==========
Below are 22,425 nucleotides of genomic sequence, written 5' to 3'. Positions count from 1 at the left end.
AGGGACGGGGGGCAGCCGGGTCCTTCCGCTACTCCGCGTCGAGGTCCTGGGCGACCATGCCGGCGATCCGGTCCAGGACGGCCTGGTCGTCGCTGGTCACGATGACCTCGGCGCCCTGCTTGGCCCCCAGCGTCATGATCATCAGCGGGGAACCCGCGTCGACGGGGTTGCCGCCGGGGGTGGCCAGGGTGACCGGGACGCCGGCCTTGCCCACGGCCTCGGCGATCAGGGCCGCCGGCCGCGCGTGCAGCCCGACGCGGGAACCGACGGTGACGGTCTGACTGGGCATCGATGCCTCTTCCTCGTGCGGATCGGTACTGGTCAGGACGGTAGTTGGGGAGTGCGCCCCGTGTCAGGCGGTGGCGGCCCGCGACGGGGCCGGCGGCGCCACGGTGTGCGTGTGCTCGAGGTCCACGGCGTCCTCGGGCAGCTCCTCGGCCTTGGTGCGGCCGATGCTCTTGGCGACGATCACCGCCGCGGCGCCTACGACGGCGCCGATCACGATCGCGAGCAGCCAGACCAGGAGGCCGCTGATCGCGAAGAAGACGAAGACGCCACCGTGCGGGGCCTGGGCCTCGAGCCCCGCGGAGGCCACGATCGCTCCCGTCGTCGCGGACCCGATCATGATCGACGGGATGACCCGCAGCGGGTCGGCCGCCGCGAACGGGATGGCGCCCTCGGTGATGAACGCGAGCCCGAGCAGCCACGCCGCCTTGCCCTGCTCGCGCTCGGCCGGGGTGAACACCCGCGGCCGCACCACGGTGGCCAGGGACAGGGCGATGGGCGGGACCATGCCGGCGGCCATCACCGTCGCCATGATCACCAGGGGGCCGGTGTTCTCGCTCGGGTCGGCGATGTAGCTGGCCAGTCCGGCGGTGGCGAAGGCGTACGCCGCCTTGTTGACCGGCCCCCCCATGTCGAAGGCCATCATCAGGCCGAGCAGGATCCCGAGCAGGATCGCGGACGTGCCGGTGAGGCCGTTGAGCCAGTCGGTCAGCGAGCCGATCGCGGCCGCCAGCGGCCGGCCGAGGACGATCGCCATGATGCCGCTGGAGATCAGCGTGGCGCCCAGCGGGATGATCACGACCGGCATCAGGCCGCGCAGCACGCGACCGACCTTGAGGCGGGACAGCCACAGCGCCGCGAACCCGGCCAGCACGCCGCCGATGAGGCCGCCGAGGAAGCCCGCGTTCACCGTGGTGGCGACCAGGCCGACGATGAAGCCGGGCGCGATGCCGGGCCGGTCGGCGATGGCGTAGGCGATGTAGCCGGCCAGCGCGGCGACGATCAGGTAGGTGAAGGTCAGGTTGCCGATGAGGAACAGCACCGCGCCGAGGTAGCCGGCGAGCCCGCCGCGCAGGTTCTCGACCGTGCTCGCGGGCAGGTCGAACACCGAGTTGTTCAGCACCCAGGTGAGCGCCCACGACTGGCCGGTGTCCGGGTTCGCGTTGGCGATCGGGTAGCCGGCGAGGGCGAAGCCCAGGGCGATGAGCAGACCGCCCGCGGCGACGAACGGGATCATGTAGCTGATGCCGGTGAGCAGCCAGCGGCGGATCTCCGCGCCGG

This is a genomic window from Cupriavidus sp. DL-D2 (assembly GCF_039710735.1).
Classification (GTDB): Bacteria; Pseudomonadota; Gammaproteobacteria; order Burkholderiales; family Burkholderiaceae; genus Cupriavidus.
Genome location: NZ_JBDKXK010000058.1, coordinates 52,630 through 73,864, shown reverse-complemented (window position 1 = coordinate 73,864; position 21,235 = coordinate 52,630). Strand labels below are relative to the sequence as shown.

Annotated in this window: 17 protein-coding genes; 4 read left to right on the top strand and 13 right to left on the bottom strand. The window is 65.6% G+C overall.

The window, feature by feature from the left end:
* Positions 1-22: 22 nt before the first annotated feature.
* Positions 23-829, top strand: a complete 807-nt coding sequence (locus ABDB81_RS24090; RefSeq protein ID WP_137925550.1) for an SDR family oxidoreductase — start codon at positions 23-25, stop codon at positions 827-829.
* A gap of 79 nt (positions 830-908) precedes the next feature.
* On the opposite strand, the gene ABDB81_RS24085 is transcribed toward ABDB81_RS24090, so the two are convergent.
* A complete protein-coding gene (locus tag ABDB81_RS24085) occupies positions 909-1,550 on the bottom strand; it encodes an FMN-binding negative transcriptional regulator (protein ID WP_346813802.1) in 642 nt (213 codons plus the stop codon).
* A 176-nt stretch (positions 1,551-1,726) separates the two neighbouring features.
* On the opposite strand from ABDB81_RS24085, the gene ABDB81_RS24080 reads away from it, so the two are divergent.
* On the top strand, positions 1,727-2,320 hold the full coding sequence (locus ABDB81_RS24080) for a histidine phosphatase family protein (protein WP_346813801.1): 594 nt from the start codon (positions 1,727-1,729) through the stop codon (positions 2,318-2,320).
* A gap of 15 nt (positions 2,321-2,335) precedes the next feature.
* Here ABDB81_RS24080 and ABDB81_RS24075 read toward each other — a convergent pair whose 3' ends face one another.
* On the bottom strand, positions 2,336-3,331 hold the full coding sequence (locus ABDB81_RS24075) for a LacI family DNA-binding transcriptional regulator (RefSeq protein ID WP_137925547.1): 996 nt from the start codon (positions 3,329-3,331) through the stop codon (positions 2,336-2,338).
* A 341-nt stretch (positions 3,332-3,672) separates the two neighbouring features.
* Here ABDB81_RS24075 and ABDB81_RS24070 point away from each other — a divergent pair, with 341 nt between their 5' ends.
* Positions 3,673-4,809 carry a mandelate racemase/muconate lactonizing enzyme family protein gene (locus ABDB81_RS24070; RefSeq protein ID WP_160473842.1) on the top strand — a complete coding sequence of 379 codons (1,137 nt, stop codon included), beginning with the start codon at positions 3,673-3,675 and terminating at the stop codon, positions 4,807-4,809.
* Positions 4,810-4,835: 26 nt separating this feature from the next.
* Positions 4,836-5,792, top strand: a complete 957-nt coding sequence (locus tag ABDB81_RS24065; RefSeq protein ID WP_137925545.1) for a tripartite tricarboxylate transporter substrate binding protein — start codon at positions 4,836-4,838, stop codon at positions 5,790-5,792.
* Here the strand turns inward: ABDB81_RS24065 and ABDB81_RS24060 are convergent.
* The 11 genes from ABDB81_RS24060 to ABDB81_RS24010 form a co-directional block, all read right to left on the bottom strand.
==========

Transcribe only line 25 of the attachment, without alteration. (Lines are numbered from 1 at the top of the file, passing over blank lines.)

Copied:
* The 11 genes from ABDB81_RS24060 to ABDB81_RS24010 form a co-directional block, all read right to left on the bottom strand.